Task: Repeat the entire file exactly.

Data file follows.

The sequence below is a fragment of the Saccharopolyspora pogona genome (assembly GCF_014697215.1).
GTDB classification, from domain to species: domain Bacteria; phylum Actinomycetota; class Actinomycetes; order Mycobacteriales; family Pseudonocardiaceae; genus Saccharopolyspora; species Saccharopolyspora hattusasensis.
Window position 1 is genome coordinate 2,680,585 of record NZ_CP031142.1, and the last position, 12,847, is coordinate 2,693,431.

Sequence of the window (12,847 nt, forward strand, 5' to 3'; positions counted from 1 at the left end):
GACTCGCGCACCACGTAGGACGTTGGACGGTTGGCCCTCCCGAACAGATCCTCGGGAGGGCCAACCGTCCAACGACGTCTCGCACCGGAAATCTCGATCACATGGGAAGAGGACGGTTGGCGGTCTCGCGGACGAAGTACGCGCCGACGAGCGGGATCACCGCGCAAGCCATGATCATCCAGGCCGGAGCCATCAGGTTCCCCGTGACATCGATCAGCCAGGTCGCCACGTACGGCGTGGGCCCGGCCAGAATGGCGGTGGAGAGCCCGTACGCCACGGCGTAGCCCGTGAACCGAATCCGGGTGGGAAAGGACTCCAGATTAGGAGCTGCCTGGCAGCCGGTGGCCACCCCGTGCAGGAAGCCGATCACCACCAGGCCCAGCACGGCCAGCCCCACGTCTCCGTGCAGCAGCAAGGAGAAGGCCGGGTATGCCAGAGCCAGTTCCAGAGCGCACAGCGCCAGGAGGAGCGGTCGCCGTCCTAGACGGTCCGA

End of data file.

The sequence below is a fragment of the Saccharopolyspora pogona genome (assembly GCF_014697215.1).
GTDB classification, from domain to species: domain Bacteria; phylum Actinomycetota; class Actinomycetes; order Mycobacteriales; family Pseudonocardiaceae; genus Saccharopolyspora; species Saccharopolyspora hattusasensis.
Window position 1 is genome coordinate 2,680,585 of record NZ_CP031142.1, and the last position, 12,847, is coordinate 2,693,431.

Sequence of the window (12,847 nt, forward strand, 5' to 3'; positions counted from 1 at the left end):
GACTCGCGCACCACGTAGGACGTTGGACGGTTGGCCCTCCCGAACAGATCCTCGGGAGGGCCAACCGTCCAACGACGTCTCGCACCGGAAATCTCGATCACATGGGAAGAGGACGGTTGGCGGTCTCGCGGACGAAGTACGCGCCGACGAGCGGGATCACCGCGCAAGCCATGATCATCCAGGCCGGAGCCATCAGGTTCCCCGTGACATCGATCAGCCAGGTCGCCACGTACGGCGTGGGCCCGGCCAGAATGGCGGTGGAGAGCCCGTACGCCACGGCGTAGCCCGTGAACCGAATCCGGGTGGGAAAGGACTCCAGATTAGGAGCTGCCTGGCAGCCGGTGGCCACCCCGTGCAGGAAGCCGATCACCACCAGGCCCAGCACGGCCAGCCCCACGTCTCCGTGCAGCAGCAAGGAGAAGGCCGGGTATGCCAGAGCCAGTTCCAGAGCGCACAGCGCCAGGAGGAGCGGTCGCCGTCCTAGACGGTCCGA